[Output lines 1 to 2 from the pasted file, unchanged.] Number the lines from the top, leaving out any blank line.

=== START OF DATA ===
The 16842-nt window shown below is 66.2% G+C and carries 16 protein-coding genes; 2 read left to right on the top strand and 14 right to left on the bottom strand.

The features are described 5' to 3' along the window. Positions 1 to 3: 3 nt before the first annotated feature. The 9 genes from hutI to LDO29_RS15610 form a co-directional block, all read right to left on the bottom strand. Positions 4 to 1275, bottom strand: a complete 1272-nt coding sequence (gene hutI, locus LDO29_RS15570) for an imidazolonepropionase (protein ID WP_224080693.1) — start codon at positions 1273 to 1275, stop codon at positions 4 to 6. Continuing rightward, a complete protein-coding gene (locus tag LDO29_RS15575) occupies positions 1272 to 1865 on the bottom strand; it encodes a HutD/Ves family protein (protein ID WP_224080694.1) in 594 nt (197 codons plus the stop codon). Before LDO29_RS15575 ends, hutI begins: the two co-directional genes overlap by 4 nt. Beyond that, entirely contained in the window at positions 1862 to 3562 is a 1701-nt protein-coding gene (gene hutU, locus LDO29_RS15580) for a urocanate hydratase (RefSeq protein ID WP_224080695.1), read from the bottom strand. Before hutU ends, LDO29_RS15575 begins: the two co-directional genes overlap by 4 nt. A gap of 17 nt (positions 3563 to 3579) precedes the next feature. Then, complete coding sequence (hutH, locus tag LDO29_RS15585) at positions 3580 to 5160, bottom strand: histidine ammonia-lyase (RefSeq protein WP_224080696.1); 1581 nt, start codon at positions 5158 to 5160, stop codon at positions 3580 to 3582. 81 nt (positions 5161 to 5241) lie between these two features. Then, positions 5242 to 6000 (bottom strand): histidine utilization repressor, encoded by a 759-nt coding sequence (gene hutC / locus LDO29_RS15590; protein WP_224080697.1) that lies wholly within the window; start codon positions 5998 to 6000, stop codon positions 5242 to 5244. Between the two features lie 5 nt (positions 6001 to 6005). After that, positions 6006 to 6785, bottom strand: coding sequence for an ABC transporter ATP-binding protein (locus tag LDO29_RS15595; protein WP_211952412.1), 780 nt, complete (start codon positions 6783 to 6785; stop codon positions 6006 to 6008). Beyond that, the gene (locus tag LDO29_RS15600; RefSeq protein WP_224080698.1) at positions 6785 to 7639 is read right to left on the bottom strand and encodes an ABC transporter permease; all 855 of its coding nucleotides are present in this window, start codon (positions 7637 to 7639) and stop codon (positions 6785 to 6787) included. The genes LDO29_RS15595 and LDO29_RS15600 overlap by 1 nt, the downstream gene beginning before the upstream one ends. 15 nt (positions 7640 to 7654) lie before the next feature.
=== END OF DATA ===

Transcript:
The 16842-nt window shown below is 66.2% G+C and carries 16 protein-coding genes; 2 read left to right on the top strand and 14 right to left on the bottom strand.

The features are described 5' to 3' along the window. Positions 1 to 3: 3 nt before the first annotated feature. The 9 genes from hutI to LDO29_RS15610 form a co-directional block, all read right to left on the bottom strand. Positions 4 to 1275, bottom strand: a complete 1272-nt coding sequence (gene hutI, locus LDO29_RS15570) for an imidazolonepropionase (protein ID WP_224080693.1) — start codon at positions 1273 to 1275, stop codon at positions 4 to 6. Continuing rightward, a complete protein-coding gene (locus tag LDO29_RS15575) occupies positions 1272 to 1865 on the bottom strand; it encodes a HutD/Ves family protein (protein ID WP_224080694.1) in 594 nt (197 codons plus the stop codon). Before LDO29_RS15575 ends, hutI begins: the two co-directional genes overlap by 4 nt. Beyond that, entirely contained in the window at positions 1862 to 3562 is a 1701-nt protein-coding gene (gene hutU, locus LDO29_RS15580) for a urocanate hydratase (RefSeq protein ID WP_224080695.1), read from the bottom strand. Before hutU ends, LDO29_RS15575 begins: the two co-directional genes overlap by 4 nt. A gap of 17 nt (positions 3563 to 3579) precedes the next feature. Then, complete coding sequence (hutH, locus tag LDO29_RS15585) at positions 3580 to 5160, bottom strand: histidine ammonia-lyase (RefSeq protein WP_224080696.1); 1581 nt, start codon at positions 5158 to 5160, stop codon at positions 3580 to 3582. 81 nt (positions 5161 to 5241) lie between these two features. Then, positions 5242 to 6000 (bottom strand): histidine utilization repressor, encoded by a 759-nt coding sequence (gene hutC / locus LDO29_RS15590; protein WP_224080697.1) that lies wholly within the window; start codon positions 5998 to 6000, stop codon positions 5242 to 5244. Between the two features lie 5 nt (positions 6001 to 6005). After that, positions 6006 to 6785, bottom strand: coding sequence for an ABC transporter ATP-binding protein (locus tag LDO29_RS15595; protein WP_211952412.1), 780 nt, complete (start codon positions 6783 to 6785; stop codon positions 6006 to 6008). Beyond that, the gene (locus tag LDO29_RS15600; RefSeq protein WP_224080698.1) at positions 6785 to 7639 is read right to left on the bottom strand and encodes an ABC transporter permease; all 855 of its coding nucleotides are present in this window, start codon (positions 7637 to 7639) and stop codon (positions 6785 to 6787) included. The genes LDO29_RS15595 and LDO29_RS15600 overlap by 1 nt, the downstream gene beginning before the upstream one ends. 15 nt (positions 7640 to 7654) lie before the next feature.